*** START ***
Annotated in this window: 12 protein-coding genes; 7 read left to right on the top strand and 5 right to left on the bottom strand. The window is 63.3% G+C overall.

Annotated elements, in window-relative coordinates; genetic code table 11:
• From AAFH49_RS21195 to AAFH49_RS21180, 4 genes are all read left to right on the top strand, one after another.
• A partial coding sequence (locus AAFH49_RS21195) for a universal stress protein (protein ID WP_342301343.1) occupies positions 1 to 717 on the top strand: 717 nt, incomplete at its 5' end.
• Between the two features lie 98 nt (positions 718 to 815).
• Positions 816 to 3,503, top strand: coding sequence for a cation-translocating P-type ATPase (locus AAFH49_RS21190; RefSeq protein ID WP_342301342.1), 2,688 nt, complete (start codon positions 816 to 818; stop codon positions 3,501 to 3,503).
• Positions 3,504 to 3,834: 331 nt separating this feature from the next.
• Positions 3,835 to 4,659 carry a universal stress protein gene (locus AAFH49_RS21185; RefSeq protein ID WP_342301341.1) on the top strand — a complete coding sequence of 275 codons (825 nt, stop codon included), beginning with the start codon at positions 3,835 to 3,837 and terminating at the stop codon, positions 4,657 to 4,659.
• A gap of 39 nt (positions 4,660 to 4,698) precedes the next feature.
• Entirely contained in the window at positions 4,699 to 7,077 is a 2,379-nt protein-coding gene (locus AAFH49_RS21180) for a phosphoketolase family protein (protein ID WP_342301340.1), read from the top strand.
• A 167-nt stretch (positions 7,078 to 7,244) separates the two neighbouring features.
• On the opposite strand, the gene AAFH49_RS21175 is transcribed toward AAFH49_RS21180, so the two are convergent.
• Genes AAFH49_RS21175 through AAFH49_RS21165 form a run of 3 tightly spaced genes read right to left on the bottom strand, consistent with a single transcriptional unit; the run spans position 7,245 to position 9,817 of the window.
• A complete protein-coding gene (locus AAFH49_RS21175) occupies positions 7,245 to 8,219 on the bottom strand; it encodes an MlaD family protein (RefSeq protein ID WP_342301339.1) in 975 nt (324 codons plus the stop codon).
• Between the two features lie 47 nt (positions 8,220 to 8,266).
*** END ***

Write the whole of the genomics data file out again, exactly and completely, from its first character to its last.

Annotated in this window: 12 protein-coding genes; 7 read left to right on the top strand and 5 right to left on the bottom strand. The window is 63.3% G+C overall.

Annotated elements, in window-relative coordinates; genetic code table 11:
• From AAFH49_RS21195 to AAFH49_RS21180, 4 genes are all read left to right on the top strand, one after another.
• A partial coding sequence (locus AAFH49_RS21195) for a universal stress protein (protein ID WP_342301343.1) occupies positions 1 to 717 on the top strand: 717 nt, incomplete at its 5' end.
• Between the two features lie 98 nt (positions 718 to 815).
• Positions 816 to 3,503, top strand: coding sequence for a cation-translocating P-type ATPase (locus AAFH49_RS21190; RefSeq protein ID WP_342301342.1), 2,688 nt, complete (start codon positions 816 to 818; stop codon positions 3,501 to 3,503).
• Positions 3,504 to 3,834: 331 nt separating this feature from the next.
• Positions 3,835 to 4,659 carry a universal stress protein gene (locus AAFH49_RS21185; RefSeq protein ID WP_342301341.1) on the top strand — a complete coding sequence of 275 codons (825 nt, stop codon included), beginning with the start codon at positions 3,835 to 3,837 and terminating at the stop codon, positions 4,657 to 4,659.
• A gap of 39 nt (positions 4,660 to 4,698) precedes the next feature.
• Entirely contained in the window at positions 4,699 to 7,077 is a 2,379-nt protein-coding gene (locus AAFH49_RS21180) for a phosphoketolase family protein (protein ID WP_342301340.1), read from the top strand.
• A 167-nt stretch (positions 7,078 to 7,244) separates the two neighbouring features.
• On the opposite strand, the gene AAFH49_RS21175 is transcribed toward AAFH49_RS21180, so the two are convergent.
• Genes AAFH49_RS21175 through AAFH49_RS21165 form a run of 3 tightly spaced genes read right to left on the bottom strand, consistent with a single transcriptional unit; the run spans position 7,245 to position 9,817 of the window.
• A complete protein-coding gene (locus AAFH49_RS21175) occupies positions 7,245 to 8,219 on the bottom strand; it encodes an MlaD family protein (RefSeq protein ID WP_342301339.1) in 975 nt (324 codons plus the stop codon).
• Between the two features lie 47 nt (positions 8,220 to 8,266).